The floor is hard for a reason: to make what’s happening keep happening, it can’t dissolve into anything else. To hold up against the wear of people running, crowding around, more than were in the store surely, where are they coming from? The supermarket manager on the phone. To announce their approach, to announce an error. To ape the surfaces of the world outside, unyielding, indifferent, it does nothing to help.

There’s never a reason.

A sickening sound when she fell.

The floor is white for a reason: to set off in contrast so that even Cass’s mother can see what’s happening, makes two people who don’t deserve this, she can see how grievously she’s been failed.

There are no reasons. Just one thing after another, one aisle and then the next, and the stories we tell ourselves to keep up. That’s the only reason. That’s always the reason.

One future day, long after this day of calamity, Cass and I will shop quietly, impeccably, congratulate each other as we fit bags into the trunk, heavy ones first and cold to the right, we’ve got a system, on how quickly we got in and out of the store.

One future day, long after her day of calamity, Cass will emerge from her bedroom, where she will have retreated in a fury after accusing me of willfully misunderstanding the scope of her math project at multiple points during an excruciating hour-long study session, and say, so cheerfully, as if none of that ever happened, as if math were tulle and tea ring cookies and life an endless sun-washed plain of delights, “Daddy, you ready to rock the Shop Rite?”

One future day, long after our day of calamity, Cass and I will walk through the parking lot to the store entrance and I’ll be holding her hand, even though she was the one who drove.

Mrs. Searles is here. Kneeling with me and helping. Mrs. Searles is here with us in the aisle. It would be the sanctuary, behind the altar. There’s not that kind of urgency. She didn’t need to come. It will be fine.

One future day, long after my day of calamity, I’ll take Cass’s son to Shop Rite. Just inside the entrance I’ll rest my hands gamely on the fronts of my thighs, doing my best impersonation of an amiable grandpa. Now remember, no running, I’ll say, and he’ll take off running. No running, I’ll yell, and that thirty-pound terrorist will keep running. Somehow I’ll catch up and get ahold of a warm moist doughy shoulder — like a turnover sweating out its butter — and turn his body around and say, as sternly as I can manage, DO NOT RUN.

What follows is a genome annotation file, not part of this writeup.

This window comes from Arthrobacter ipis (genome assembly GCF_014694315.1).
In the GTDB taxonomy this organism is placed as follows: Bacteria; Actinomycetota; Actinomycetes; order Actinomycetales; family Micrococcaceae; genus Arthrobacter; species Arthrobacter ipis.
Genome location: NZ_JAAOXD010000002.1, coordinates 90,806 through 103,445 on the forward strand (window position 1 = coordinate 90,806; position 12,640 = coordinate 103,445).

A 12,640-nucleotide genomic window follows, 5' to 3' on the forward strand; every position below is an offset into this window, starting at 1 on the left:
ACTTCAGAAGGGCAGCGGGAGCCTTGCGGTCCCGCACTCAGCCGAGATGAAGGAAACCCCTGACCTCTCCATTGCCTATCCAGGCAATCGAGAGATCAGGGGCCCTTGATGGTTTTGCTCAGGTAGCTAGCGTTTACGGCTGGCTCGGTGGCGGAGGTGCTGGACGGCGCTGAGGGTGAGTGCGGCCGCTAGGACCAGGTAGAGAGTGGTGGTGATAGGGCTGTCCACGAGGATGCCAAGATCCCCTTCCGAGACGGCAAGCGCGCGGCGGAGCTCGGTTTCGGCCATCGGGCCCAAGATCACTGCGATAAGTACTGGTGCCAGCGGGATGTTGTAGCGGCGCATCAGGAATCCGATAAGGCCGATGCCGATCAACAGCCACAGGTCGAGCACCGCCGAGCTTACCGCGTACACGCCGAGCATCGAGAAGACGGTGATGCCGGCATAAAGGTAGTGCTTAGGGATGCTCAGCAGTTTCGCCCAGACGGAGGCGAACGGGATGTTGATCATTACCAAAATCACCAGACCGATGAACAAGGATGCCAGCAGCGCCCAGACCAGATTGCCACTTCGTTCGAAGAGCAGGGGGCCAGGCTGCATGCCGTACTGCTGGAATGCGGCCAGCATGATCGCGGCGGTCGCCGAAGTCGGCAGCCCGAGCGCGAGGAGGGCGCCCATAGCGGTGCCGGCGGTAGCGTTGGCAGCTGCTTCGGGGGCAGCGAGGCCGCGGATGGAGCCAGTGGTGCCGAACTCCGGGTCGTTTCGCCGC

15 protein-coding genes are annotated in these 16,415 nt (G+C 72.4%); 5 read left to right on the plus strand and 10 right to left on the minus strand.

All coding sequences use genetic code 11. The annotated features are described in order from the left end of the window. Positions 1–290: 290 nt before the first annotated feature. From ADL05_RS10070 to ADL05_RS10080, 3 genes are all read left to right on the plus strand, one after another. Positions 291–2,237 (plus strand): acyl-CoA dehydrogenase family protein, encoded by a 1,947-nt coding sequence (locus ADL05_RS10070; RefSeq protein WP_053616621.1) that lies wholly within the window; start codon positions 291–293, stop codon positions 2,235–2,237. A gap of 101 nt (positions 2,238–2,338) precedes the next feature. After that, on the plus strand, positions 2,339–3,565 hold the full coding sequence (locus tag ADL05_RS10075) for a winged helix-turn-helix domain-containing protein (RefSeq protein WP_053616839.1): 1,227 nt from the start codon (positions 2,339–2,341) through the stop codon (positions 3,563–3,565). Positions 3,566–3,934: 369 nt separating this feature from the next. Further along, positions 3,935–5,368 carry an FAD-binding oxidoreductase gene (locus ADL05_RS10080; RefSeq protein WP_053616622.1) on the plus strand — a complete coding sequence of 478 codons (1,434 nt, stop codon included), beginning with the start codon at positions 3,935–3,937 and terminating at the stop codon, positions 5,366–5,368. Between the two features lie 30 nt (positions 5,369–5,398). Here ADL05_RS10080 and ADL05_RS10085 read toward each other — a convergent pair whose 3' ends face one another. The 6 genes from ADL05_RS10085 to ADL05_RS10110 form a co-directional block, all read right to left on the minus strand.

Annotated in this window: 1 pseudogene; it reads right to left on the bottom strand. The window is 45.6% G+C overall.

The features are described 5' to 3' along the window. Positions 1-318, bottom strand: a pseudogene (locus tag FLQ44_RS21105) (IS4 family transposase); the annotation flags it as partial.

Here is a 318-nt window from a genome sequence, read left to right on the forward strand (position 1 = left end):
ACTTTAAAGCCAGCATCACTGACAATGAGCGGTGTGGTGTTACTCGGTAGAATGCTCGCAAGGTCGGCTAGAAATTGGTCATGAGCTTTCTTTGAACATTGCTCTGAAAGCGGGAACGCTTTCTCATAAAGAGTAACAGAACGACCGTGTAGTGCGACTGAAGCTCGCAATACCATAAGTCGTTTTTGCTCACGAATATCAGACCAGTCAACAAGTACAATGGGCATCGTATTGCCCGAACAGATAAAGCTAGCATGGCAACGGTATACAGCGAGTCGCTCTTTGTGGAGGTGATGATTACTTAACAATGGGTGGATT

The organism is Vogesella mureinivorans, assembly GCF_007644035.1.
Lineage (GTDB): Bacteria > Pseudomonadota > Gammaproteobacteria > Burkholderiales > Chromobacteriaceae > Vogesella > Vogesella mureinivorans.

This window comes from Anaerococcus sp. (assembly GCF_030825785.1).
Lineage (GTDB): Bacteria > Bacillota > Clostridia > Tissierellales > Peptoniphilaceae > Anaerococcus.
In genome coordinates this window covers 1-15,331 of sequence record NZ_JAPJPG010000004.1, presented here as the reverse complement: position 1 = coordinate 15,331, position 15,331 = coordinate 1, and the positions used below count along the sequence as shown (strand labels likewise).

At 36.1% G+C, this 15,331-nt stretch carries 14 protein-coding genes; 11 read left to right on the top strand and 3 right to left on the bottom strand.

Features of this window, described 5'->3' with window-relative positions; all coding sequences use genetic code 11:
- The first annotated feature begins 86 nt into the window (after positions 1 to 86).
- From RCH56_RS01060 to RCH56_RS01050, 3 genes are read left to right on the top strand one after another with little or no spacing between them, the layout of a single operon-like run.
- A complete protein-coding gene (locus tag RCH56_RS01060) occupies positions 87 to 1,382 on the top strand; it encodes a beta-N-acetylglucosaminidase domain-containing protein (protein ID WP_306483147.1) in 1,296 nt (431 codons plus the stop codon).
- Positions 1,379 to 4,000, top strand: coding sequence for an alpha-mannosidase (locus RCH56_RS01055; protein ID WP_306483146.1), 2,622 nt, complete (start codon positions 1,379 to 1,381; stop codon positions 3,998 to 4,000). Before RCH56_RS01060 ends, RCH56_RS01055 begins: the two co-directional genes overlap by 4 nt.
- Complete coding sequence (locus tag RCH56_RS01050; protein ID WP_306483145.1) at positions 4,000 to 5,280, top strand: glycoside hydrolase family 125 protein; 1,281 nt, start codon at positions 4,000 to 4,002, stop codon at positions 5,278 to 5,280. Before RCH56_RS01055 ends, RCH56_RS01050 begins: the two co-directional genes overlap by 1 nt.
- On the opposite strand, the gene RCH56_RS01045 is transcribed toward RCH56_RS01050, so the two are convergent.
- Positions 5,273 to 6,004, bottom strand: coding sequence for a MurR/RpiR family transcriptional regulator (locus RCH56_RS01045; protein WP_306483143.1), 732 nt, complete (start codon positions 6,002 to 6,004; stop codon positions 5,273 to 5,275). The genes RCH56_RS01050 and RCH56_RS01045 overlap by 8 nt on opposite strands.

I will ignore the wide whorls of green in that face. I will bend closer, and I will pause ominously — maybe like his mother I enjoy a spotlight — and I will shake my bald-but-for-the-bristle head and say, no-foolingly,

Boy child, what’s your favorite ice cream? Chocolate, is it? Well, let’s go buy some. Let’s go buy some right now. Because if you continue to run, then we will bring home a brick of the stuff, and I will sit on one side of the kitchen table and you on the other, and you will watch me eat all your chocolate ice cream, every bit of it, with a big red plastic spoon, and before each slow and sloppy spoonful I’ll say:

“This one’s because you ran.”

“And this one’s because you didn’t stop running even after I told you to.”

“And this one’s because you made me run just to catch you, even though there’s no running.”

“And this one’s because you have to learn your lesson about running.”

And then, when I dig up one more spoon of ice cream, I’ll say, “And what do you think this one’s for?” And you’ll say “Running?” And I’ll say, “Nope, not for running. It’s for — oh, wait a second, yes. Yes, it is. It is for running.”

And I’ll eat that spoonful and the next and the next, and I’ll keep eating till there’s no more chocolate ice cream in Shop Rite or the tri-state area or anywhere in the world. SO DON’T RUN.

And he’ll look up at me, pop-eyed, holding one hand with the other out in front of his body like he can’t decide between singing an aria and asking a question, and finally, opting for the latter, he’ll ask, in the manner of a tiny exchange student, Why not run?

Mrs. Searles is holding her, too. Mrs. Searles’ hands on my hands. Let me have her. The supermarket manager knows, he’s here, and Mr. Donny too . . .

 

Featured image: Shutterstock